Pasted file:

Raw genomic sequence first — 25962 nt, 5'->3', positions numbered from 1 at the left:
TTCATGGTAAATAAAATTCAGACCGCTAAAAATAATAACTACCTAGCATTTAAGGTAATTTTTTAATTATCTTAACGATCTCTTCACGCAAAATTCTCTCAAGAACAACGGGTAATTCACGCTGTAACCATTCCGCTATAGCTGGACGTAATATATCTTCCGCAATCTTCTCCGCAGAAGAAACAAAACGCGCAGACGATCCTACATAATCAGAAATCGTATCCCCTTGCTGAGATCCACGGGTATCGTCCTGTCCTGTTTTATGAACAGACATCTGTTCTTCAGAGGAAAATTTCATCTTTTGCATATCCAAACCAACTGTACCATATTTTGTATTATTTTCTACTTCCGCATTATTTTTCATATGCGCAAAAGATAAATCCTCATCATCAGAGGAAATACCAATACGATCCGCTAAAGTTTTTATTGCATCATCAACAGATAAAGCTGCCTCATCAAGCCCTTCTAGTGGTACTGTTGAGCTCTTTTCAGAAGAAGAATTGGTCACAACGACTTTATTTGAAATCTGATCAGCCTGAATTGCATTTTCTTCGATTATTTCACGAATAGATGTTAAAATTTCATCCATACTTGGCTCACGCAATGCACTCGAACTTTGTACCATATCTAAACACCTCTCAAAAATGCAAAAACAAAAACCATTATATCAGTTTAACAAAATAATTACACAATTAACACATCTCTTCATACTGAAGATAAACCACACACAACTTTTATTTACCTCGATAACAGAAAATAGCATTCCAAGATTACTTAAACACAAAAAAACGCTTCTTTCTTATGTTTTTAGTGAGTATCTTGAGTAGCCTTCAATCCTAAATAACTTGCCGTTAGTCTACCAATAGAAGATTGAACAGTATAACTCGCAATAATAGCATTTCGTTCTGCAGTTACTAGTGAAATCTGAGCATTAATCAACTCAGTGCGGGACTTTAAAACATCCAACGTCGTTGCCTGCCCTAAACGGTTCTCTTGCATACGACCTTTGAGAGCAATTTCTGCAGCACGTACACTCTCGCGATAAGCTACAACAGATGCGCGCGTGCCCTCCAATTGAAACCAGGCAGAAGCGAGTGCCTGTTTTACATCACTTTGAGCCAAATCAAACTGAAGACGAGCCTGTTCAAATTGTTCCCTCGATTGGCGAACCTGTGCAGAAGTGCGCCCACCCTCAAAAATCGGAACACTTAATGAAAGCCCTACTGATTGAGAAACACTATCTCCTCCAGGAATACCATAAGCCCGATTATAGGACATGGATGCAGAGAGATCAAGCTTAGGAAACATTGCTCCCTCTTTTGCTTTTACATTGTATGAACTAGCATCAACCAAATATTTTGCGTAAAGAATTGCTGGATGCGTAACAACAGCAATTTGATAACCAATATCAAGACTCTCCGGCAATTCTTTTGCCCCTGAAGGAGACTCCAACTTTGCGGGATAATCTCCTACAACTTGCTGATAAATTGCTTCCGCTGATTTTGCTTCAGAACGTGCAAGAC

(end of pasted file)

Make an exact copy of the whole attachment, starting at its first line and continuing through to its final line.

Raw genomic sequence first — 25962 nt, 5'->3', positions numbered from 1 at the left:
TTCATGGTAAATAAAATTCAGACCGCTAAAAATAATAACTACCTAGCATTTAAGGTAATTTTTTAATTATCTTAACGATCTCTTCACGCAAAATTCTCTCAAGAACAACGGGTAATTCACGCTGTAACCATTCCGCTATAGCTGGACGTAATATATCTTCCGCAATCTTCTCCGCAGAAGAAACAAAACGCGCAGACGATCCTACATAATCAGAAATCGTATCCCCTTGCTGAGATCCACGGGTATCGTCCTGTCCTGTTTTATGAACAGACATCTGTTCTTCAGAGGAAAATTTCATCTTTTGCATATCCAAACCAACTGTACCATATTTTGTATTATTTTCTACTTCCGCATTATTTTTCATATGCGCAAAAGATAAATCCTCATCATCAGAGGAAATACCAATACGATCCGCTAAAGTTTTTATTGCATCATCAACAGATAAAGCTGCCTCATCAAGCCCTTCTAGTGGTACTGTTGAGCTCTTTTCAGAAGAAGAATTGGTCACAACGACTTTATTTGAAATCTGATCAGCCTGAATTGCATTTTCTTCGATTATTTCACGAATAGATGTTAAAATTTCATCCATACTTGGCTCACGCAATGCACTCGAACTTTGTACCATATCTAAACACCTCTCAAAAATGCAAAAACAAAAACCATTATATCAGTTTAACAAAATAATTACACAATTAACACATCTCTTCATACTGAAGATAAACCACACACAACTTTTATTTACCTCGATAACAGAAAATAGCATTCCAAGATTACTTAAACACAAAAAAACGCTTCTTTCTTATGTTTTTAGTGAGTATCTTGAGTAGCCTTCAATCCTAAATAACTTGCCGTTAGTCTACCAATAGAAGATTGAACAGTATAACTCGCAATAATAGCATTTCGTTCTGCAGTTACTAGTGAAATCTGAGCATTAATCAACTCAGTGCGGGACTTTAAAACATCCAACGTCGTTGCCTGCCCTAAACGGTTCTCTTGCATACGACCTTTGAGAGCAATTTCTGCAGCACGTACACTCTCGCGATAAGCTACAACAGATGCGCGCGTGCCCTCCAATTGAAACCAGGCAGAAGCGAGTGCCTGTTTTACATCACTTTGAGCCAAATCAAACTGAAGACGAGCCTGTTCAAATTGTTCCCTCGATTGGCGAACCTGTGCAGAAGTGCGCCCACCCTCAAAAATCGGAACACTTAATGAAAGCCCTACTGATTGAGAAACACTATCTCCTCCAGGAATACCATAAGCCCGATTATAGGACATGGATGCAGAGAGATCAAGCTTAGGAAACATTGCTCCCTCTTTTGCTTTTACATTGTATGAACTAGCATCAACCAAATATTTTGCGTAAAGAATTGCTGGATGCGTAACAACAGCAATTTGATAACCAATATCAAGACTCTCCGGCAATTCTTTTGCCCCTGAAGGAGACTCCAACTTTGCGGGATAATCTCCTACAACTTGCTGATAAATTGCTTCCGCTGATTTTGCTTCAGAACGTGCAAGAC